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Ask a Witch: Everything You Want To Know About Tarot

Culture
Illustration by Jihyang Lim

Practice makes perfect

In ”AskWitch,” Gabriela Herstik answers your questions about channeling ancient wisdom in the modern age. From spellcraft to finding your path, explore what it means to be a millennial witch. If you have a question about all things magickal, contact Herstik on Twitter via @gabyherstik or Instagram@gabyherstik 

Question: I’m new to tarot. I found the perfect deck that I think suits me well, but I don’t really know where to go from here. Do you have any advice?

Answer: I still remember my first tarot deck. I had ordered Maria Shaw’s Tarot Kit for Teens. It came with a basic Rider-Waite tarot deck and a guidebook. I remember feeling bubbles deep in my stomach as I unwrapped the box in the basement of my childhood home in Atlanta. I felt it: This was a door, and I was about to open it.

Over a decade later and not much has changed. I still have that tarot deck, along with many others, but the feeling remains the same: the tarot is like a door I open, again and again, finding something different on the other side each time I look. 

Thanks to the occult hitting the mainstream (and to the internet), starting your journey with tarot is easier than ever before. And the best part? All you really need is a deck to get started. As my journey with the cards has evolved, I’ve been able to connect with some amazing tarot readers. One of them being Theresa Reed, also known as “the Tarot Lady," who has been reading the cards for more than 30 years and boasts an online platform full of insight on everything tarot. Who better to help break down tarot myths than the lady herself? Here, then, are some basics for anyone looking to start or expand their practice with the tarot, with advice from the Tarot Lady herself.

What IS tarot?
The tarot is a deck of cards that was originally created in the 13th century, most likely in Italy. Although it was used, and can still be used, as a card game, the most common form of use is divination or telling the future. The 78-card deck is broken down into two parts, with the first being the Major Arcana. These 22 cards are the most commonly portrayed in the mainstream and include cards like the Moon, Death, and the Devil. The Major Arcana represent major changes and events and are especially vital when they pop up in readings. The Minor Arcana, on the other hand, features four suits: coins or pentacles, wands, cups or chalices, and swords or daggers. These represent situations, people, or experiences. By asking the deck a question and using a certain layout, you’re able to “read the cards” by interpreting the symbols on each one.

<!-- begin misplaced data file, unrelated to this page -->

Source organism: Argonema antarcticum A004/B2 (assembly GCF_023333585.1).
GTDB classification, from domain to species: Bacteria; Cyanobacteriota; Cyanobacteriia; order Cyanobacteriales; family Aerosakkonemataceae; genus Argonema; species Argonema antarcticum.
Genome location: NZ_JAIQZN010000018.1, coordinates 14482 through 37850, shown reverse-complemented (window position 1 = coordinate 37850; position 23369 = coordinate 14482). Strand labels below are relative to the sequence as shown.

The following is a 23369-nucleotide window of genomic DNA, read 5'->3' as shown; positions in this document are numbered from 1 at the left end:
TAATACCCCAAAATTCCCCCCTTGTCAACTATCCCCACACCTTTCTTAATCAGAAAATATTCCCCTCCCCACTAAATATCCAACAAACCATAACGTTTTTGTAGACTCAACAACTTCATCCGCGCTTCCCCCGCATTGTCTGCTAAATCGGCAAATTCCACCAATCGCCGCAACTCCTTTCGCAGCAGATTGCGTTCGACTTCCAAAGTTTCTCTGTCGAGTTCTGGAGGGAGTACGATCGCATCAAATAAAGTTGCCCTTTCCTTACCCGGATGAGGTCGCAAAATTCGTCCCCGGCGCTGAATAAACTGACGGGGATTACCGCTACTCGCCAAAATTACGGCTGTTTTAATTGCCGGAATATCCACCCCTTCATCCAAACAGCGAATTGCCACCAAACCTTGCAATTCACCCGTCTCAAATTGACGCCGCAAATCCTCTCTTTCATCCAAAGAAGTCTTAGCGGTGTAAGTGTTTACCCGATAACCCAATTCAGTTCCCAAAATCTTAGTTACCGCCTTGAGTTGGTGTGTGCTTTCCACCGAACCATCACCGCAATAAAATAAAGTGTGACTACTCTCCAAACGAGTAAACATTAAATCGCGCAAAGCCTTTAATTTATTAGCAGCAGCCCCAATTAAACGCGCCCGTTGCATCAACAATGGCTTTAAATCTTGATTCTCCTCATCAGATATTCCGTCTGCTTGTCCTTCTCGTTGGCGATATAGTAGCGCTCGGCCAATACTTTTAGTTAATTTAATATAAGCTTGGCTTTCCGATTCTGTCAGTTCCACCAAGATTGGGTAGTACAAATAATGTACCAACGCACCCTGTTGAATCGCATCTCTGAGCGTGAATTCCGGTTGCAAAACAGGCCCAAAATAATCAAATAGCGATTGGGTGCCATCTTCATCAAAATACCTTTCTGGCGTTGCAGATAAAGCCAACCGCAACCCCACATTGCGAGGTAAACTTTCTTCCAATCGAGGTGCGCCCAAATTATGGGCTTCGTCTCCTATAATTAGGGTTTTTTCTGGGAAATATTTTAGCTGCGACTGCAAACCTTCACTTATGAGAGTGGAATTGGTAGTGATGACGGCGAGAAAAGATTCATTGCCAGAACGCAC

Nothing is ever set in stone
Tarot isn’t going to tell you if you should break up with your boyfriend or what you should eat for breakfast. The cards are maps to parts of ourselves and our unconscious and tell us things that we might not otherwise be willing or able to hear. The cards are like big, obnoxious mirrors reflecting reality in a way that we can't ignore. The most important thing the Tarot Lady has learned in her journey? “Nothing is ever cut in stone. Our lives are built by the choices we make and, every day, we have an opportunity to change course if we don’t like the way things are going. The reins are in our hands, and when we show up 100 percent ready to take personal responsibility for our decisions and lives, the real magic begins.” 

Buy your first deck yourself
I’m picky. You’re probably picky too! After all, no one knows your taste like you. You can, and should, buy your first deck. One of the most important aspects of reading tarot and getting familiar with the cards is having a connection to them. Reed points out that if you’re not working with a deck you love, you probably won’t find that. So take your time and choose one that feels right to you. If you want a more classic looking deck, try the Rider-Waite or Universal Tarot. Hit up your local metaphysical shop or bookstore and look at different options. You can look online too! Check on Etsy and Kickstarter for really creative versions; many independent artists are making some incredible decks. Oh, and trust your gut when you make your selection. This is ALWAYS the golden rule.